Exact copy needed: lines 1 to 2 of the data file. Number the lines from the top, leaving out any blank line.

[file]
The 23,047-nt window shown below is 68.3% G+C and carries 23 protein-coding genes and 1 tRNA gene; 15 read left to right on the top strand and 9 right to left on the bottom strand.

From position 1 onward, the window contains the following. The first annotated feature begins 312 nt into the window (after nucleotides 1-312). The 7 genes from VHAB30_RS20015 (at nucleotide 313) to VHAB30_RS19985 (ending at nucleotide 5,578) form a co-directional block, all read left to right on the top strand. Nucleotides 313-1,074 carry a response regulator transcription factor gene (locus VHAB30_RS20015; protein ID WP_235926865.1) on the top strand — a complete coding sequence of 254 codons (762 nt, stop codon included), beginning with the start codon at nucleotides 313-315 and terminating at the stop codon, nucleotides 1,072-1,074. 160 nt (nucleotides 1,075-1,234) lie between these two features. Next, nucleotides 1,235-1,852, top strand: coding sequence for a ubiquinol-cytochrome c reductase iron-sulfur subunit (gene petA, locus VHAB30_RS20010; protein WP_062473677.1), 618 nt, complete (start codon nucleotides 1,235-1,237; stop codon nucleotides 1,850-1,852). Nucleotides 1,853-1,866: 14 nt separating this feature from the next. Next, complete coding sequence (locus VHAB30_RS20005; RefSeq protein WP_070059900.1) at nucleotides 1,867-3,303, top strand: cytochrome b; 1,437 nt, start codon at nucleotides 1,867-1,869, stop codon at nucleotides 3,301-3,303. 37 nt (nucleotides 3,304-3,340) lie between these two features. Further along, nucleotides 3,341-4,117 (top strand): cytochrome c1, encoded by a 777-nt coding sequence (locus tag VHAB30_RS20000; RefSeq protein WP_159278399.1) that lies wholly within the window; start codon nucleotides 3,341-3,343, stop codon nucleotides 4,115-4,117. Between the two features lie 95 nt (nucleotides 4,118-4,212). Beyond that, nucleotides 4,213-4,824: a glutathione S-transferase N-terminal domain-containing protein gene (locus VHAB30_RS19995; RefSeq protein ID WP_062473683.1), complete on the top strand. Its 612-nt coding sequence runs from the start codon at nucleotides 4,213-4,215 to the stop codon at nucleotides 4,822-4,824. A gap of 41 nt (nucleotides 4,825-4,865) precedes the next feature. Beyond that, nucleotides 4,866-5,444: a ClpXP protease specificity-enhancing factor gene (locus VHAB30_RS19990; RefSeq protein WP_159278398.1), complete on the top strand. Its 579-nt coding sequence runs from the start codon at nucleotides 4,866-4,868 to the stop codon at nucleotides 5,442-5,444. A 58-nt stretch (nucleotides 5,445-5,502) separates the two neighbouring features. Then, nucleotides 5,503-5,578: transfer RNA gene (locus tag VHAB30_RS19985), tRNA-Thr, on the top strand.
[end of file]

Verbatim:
The 23,047-nt window shown below is 68.3% G+C and carries 23 protein-coding genes and 1 tRNA gene; 15 read left to right on the top strand and 9 right to left on the bottom strand.

From position 1 onward, the window contains the following. The first annotated feature begins 312 nt into the window (after nucleotides 1-312). The 7 genes from VHAB30_RS20015 (at nucleotide 313) to VHAB30_RS19985 (ending at nucleotide 5,578) form a co-directional block, all read left to right on the top strand. Nucleotides 313-1,074 carry a response regulator transcription factor gene (locus VHAB30_RS20015; protein ID WP_235926865.1) on the top strand — a complete coding sequence of 254 codons (762 nt, stop codon included), beginning with the start codon at nucleotides 313-315 and terminating at the stop codon, nucleotides 1,072-1,074. 160 nt (nucleotides 1,075-1,234) lie between these two features. Next, nucleotides 1,235-1,852, top strand: coding sequence for a ubiquinol-cytochrome c reductase iron-sulfur subunit (gene petA, locus VHAB30_RS20010; protein WP_062473677.1), 618 nt, complete (start codon nucleotides 1,235-1,237; stop codon nucleotides 1,850-1,852). Nucleotides 1,853-1,866: 14 nt separating this feature from the next. Next, complete coding sequence (locus VHAB30_RS20005; RefSeq protein WP_070059900.1) at nucleotides 1,867-3,303, top strand: cytochrome b; 1,437 nt, start codon at nucleotides 1,867-1,869, stop codon at nucleotides 3,301-3,303. 37 nt (nucleotides 3,304-3,340) lie between these two features. Further along, nucleotides 3,341-4,117 (top strand): cytochrome c1, encoded by a 777-nt coding sequence (locus tag VHAB30_RS20000; RefSeq protein WP_159278399.1) that lies wholly within the window; start codon nucleotides 3,341-3,343, stop codon nucleotides 4,115-4,117. Between the two features lie 95 nt (nucleotides 4,118-4,212). Beyond that, nucleotides 4,213-4,824: a glutathione S-transferase N-terminal domain-containing protein gene (locus VHAB30_RS19995; RefSeq protein ID WP_062473683.1), complete on the top strand. Its 612-nt coding sequence runs from the start codon at nucleotides 4,213-4,215 to the stop codon at nucleotides 4,822-4,824. A gap of 41 nt (nucleotides 4,825-4,865) precedes the next feature. Beyond that, nucleotides 4,866-5,444: a ClpXP protease specificity-enhancing factor gene (locus VHAB30_RS19990; RefSeq protein WP_159278398.1), complete on the top strand. Its 579-nt coding sequence runs from the start codon at nucleotides 4,866-4,868 to the stop codon at nucleotides 5,442-5,444. A 58-nt stretch (nucleotides 5,445-5,502) separates the two neighbouring features. Then, nucleotides 5,503-5,578: transfer RNA gene (locus tag VHAB30_RS19985), tRNA-Thr, on the top strand.